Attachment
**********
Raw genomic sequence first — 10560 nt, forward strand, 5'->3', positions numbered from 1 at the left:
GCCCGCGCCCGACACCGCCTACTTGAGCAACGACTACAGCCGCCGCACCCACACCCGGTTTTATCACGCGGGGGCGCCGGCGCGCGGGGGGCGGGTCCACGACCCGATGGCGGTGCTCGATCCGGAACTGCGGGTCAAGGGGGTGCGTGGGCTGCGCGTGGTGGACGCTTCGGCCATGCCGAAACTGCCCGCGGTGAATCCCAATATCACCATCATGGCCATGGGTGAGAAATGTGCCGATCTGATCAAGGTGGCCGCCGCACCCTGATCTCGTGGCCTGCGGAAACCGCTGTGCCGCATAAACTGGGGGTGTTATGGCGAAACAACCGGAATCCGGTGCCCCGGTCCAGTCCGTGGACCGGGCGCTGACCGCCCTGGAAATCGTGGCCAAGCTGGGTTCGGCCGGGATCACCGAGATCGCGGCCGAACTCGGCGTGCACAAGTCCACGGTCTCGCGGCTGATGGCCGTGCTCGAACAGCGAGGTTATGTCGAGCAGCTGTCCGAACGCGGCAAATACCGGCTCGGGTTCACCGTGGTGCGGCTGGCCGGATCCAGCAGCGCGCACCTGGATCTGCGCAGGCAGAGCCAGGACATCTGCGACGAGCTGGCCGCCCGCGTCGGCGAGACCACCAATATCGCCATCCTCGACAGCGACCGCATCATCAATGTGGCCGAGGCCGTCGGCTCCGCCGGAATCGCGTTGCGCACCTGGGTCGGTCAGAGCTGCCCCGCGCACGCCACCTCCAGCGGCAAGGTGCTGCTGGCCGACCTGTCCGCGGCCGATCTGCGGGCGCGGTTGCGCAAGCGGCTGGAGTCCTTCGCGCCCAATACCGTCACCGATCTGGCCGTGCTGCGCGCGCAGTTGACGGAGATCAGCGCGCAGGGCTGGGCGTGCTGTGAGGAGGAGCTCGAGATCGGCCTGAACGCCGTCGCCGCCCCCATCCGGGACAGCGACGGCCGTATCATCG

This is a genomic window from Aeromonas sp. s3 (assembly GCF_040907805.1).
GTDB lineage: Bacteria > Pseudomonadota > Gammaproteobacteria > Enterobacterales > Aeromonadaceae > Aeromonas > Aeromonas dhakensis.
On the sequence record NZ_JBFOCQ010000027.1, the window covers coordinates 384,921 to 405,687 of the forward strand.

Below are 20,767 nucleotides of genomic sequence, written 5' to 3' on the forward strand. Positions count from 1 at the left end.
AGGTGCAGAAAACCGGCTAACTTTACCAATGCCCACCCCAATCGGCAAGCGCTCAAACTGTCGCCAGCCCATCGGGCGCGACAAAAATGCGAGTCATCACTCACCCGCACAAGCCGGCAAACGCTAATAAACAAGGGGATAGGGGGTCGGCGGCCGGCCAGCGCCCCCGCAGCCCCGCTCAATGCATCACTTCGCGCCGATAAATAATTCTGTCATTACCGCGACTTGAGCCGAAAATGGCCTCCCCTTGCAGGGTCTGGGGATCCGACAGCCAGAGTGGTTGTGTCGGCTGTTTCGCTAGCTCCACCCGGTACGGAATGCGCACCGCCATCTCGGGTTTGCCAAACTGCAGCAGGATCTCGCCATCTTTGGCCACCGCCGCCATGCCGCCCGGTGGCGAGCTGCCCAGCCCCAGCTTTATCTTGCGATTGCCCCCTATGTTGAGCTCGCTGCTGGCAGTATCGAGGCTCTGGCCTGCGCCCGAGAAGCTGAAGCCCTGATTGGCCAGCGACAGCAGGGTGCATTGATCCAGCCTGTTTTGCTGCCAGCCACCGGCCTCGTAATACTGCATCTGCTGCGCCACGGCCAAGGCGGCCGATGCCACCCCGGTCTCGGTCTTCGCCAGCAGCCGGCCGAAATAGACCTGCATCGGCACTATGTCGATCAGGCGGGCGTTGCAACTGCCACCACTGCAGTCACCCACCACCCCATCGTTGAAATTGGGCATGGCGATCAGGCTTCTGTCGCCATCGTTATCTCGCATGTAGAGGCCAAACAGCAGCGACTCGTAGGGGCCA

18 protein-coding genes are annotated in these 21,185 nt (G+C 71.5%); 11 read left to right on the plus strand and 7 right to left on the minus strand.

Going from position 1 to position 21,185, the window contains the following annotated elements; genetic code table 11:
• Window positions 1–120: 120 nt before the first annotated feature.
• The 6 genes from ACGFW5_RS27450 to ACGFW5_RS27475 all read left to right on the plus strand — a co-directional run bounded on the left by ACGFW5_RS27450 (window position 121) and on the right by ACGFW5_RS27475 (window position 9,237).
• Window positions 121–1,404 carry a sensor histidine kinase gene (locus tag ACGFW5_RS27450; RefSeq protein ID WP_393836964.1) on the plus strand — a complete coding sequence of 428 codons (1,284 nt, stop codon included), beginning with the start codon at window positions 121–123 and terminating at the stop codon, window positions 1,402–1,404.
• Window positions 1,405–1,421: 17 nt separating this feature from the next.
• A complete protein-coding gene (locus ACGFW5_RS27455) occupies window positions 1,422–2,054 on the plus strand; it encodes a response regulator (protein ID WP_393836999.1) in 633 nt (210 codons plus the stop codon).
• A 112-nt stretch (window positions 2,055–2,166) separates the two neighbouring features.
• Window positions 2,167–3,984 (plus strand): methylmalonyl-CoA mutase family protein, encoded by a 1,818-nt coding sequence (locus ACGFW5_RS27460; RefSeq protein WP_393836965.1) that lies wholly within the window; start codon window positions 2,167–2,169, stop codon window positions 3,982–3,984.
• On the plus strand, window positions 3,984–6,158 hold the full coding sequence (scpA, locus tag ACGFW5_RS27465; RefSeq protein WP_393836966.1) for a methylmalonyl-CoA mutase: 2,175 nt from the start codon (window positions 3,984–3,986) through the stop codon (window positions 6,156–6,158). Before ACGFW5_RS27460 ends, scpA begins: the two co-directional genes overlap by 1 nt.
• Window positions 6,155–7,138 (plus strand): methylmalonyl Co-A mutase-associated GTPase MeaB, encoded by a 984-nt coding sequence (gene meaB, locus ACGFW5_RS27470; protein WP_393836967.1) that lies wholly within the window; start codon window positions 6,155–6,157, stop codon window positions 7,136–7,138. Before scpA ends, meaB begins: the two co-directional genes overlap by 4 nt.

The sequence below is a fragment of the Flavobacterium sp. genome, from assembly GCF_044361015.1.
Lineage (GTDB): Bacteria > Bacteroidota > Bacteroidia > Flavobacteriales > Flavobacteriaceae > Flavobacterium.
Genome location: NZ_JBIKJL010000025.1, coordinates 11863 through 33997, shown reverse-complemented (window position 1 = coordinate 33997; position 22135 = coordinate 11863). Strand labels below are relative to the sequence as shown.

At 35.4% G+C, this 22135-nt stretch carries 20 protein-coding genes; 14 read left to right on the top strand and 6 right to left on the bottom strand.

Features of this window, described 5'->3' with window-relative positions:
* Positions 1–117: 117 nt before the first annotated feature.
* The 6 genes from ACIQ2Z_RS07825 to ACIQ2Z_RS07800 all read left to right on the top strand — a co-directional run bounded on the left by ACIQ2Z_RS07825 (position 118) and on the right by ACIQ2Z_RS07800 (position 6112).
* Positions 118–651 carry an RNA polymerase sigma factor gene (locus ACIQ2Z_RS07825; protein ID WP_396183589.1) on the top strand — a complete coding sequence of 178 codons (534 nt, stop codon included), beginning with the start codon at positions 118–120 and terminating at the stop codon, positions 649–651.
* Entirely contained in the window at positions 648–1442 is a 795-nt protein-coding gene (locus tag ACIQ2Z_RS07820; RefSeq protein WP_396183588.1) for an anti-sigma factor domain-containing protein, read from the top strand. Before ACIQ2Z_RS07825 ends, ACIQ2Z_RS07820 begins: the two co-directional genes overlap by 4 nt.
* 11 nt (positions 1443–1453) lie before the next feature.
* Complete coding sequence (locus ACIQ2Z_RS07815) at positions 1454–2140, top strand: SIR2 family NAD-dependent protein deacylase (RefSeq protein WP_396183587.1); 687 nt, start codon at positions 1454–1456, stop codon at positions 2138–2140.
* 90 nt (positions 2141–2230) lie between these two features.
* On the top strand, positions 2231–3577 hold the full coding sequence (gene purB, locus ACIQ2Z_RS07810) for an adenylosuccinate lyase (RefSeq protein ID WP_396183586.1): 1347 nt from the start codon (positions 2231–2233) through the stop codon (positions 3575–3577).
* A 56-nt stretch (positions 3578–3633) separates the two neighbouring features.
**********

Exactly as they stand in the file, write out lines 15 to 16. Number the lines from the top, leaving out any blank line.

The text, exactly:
• A 112-nt stretch (window positions 2,055–2,166) separates the two neighbouring features.
• Window positions 2,167–3,984 (plus strand): methylmalonyl-CoA mutase family protein, encoded by a 1,818-nt coding sequence (locus ACGFW5_RS27460; RefSeq protein WP_393836965.1) that lies wholly within the window; start codon window positions 2,167–2,169, stop codon window positions 3,982–3,984.